Tuesday 24 September 2013

Blood cancer or leukaemia in adults – lifesaving answers to your queries by Dr Shyam Agarwal

Blood cancer or leukaemia in adults – lifesaving answers to your queries by Dr Shyam Agarwal

by Dr Shyam Agarwal

Chronic Myeloid Leukaemia (CML) is the most common adult leukaemia in India that affects people between the age groups of 30 and 60. It is more common in males than in females with almost 0.8 to 2.2 males out of 100,000 being diagnosed every year. With these startling statistics, it is about time people woke up to the possibility of contracting this disease. Dr Shyam Agarwal, senior consultant at Sir Ganga Ram Hospital, New Delhi, tells us more about the most common form of blood cancer in adults.

What is CML?

 Dr Shyam Agarwal: CML stands for chronic myeloid leukaemia, and it is a type of slow blood cancer. This cancer starts in the blood-forming cells of the bone marrow and invades the blood. In CML, leukaemia cells tend to build up in the body over time, but in many cases people don't have any symptoms for at least a few years. With time, these cells invade other parts of the body, including the spleen. CML can also change into a fast-growing form known as acute leukaemia which is capable of invading any organ in the body. (Read: Leukaemia – the blood cancer)

How does it happen?

 Dr Shyam Agarwal: The exact cause of CML is not known, but the patient usually comes to us with symptoms like an enlarged spleen, left-sided abdominal pain, weakness, low grade fever, loss of appetite, and loss of weight. On further testing we find their white blood cell count or total lymphocyte count is raised to a great extent, which is one of the hallmarks of this condition. On further testing we find what is called the 'Philadelphia chromosome'. Here, chromosome 9 and chromosome 22 are interchanged, because of which, the person's genes don't function properly. This leads to the rearrangement of two genes known as BCR and Abl1 gene. Because of this rearrangement the white blood cells within the patient's bone marrow begins to reproduce abnormally leading to the manifestation of symptoms.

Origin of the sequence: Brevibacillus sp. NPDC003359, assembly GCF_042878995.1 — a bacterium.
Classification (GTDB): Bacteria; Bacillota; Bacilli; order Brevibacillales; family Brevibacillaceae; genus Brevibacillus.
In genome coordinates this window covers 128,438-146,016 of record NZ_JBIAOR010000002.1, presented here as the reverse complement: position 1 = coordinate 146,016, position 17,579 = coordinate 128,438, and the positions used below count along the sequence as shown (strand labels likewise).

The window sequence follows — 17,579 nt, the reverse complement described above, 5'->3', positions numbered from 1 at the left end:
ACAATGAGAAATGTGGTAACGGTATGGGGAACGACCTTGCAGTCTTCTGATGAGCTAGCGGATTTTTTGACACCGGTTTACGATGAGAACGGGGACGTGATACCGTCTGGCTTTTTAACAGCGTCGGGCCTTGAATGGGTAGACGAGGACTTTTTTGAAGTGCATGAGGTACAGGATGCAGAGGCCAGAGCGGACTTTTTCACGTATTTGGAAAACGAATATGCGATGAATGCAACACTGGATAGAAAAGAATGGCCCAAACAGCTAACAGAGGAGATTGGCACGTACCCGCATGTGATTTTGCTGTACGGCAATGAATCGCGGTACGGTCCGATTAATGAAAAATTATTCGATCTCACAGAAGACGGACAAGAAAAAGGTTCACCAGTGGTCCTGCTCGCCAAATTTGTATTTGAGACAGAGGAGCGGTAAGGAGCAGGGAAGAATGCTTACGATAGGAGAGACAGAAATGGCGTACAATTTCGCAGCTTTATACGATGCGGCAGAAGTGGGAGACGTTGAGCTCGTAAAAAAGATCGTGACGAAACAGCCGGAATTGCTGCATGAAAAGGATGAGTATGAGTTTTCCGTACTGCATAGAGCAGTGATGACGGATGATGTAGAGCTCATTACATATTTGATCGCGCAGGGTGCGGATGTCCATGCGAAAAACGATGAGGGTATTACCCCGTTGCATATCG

Is early diagnosis important in this condition?

Dr Shyam Agarwal: Yes, definitely, the earlier the better. In this disease there is a scoring system in which the burden of the disease is estimated. But like I said this condition is due to gene rearrangement, so if we control or block this malfunction then most patients suffering from CML recover, even if it is diagnosed a bit late. 

Is there a classic symptom that people should look out for?

Dr Shyam Agarwal: One of the most common symptoms is the enlargement of the spleen, low-grade fever and weakness. These are the hallmarks. One should visit a doctor immediately if they see these symptoms.

Like other types of leukaemia is there any bruising in this form of the disease?

Dr Shyam Agarwal: No, not really. They can happen in about as low as 10 people in the whole population. One will most commonly find bruising in people suffering from acute leukaemia and not this form of the disease.

What are the methods of diagnosis?

Dr Shyam Agarwal: As such a blood test can identify the presence of the faulty genes, but to get a proper diagnosis a bone marrow biopsy is necessary. We usually take a bone marrow aspiration to identify the presence of the Philadelphia chromosome in the bone marrow and confirm the presence of the rearranged BCR gene and Able1 gene by the FISH method (Fluorescence in-situ hybridization) or PCR method (polymerase chain reaction).

What are the complications of not getting treated?

Dr Shyam Agarwal: CML has three phases, the first one is the chronic phase which goes on for about three to three-and-a-half years, after that the disease progresses more swiftly, and this phase is known as the accelerated phase. In this phase the patient's haemoglobin level drops, he/she has an extremely swollen spleen and one can see increased levels of basophils and blasts (types of blood cells) in the person's blood and bone marrow. These numbers increase markedly, and this phase lasts about six to eight months. After this, if the patient does not get treated they get into the blast phase which is also known as acute leukaemia. This is the last phase and is extremely short and the patient usually dies in about two to three days. This phase is untreatable and the most severe part of the disease.